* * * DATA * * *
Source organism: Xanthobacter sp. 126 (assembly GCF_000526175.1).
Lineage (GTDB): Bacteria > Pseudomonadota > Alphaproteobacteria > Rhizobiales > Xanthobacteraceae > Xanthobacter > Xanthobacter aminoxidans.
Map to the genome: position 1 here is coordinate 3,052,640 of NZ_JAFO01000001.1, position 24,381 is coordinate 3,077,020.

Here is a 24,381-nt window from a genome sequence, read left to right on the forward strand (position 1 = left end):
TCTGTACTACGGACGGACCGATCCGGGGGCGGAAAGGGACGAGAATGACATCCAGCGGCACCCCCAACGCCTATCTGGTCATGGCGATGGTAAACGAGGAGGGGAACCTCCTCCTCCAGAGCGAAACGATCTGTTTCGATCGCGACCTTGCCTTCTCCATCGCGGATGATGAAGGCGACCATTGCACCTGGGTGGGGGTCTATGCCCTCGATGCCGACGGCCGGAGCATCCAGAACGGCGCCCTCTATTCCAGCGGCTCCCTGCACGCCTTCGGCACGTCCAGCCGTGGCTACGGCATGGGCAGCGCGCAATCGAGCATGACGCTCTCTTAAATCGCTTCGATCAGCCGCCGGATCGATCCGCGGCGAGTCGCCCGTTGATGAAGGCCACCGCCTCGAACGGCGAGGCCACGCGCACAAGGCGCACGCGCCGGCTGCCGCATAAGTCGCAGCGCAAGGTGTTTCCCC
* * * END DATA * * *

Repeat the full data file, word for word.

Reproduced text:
Source organism: Xanthobacter sp. 126 (assembly GCF_000526175.1).
Lineage (GTDB): Bacteria > Pseudomonadota > Alphaproteobacteria > Rhizobiales > Xanthobacteraceae > Xanthobacter > Xanthobacter aminoxidans.
Map to the genome: position 1 here is coordinate 3,052,640 of NZ_JAFO01000001.1, position 24,381 is coordinate 3,077,020.

Here is a 24,381-nt window from a genome sequence, read left to right on the forward strand (position 1 = left end):
TCTGTACTACGGACGGACCGATCCGGGGGCGGAAAGGGACGAGAATGACATCCAGCGGCACCCCCAACGCCTATCTGGTCATGGCGATGGTAAACGAGGAGGGGAACCTCCTCCTCCAGAGCGAAACGATCTGTTTCGATCGCGACCTTGCCTTCTCCATCGCGGATGATGAAGGCGACCATTGCACCTGGGTGGGGGTCTATGCCCTCGATGCCGACGGCCGGAGCATCCAGAACGGCGCCCTCTATTCCAGCGGCTCCCTGCACGCCTTCGGCACGTCCAGCCGTGGCTACGGCATGGGCAGCGCGCAATCGAGCATGACGCTCTCTTAAATCGCTTCGATCAGCCGCCGGATCGATCCGCGGCGAGTCGCCCGTTGATGAAGGCCACCGCCTCGAACGGCGAGGCCACGCGCACAAGGCGCACGCGCCGGCTGCCGCATAAGTCGCAGCGCAAGGTGTTTCCCC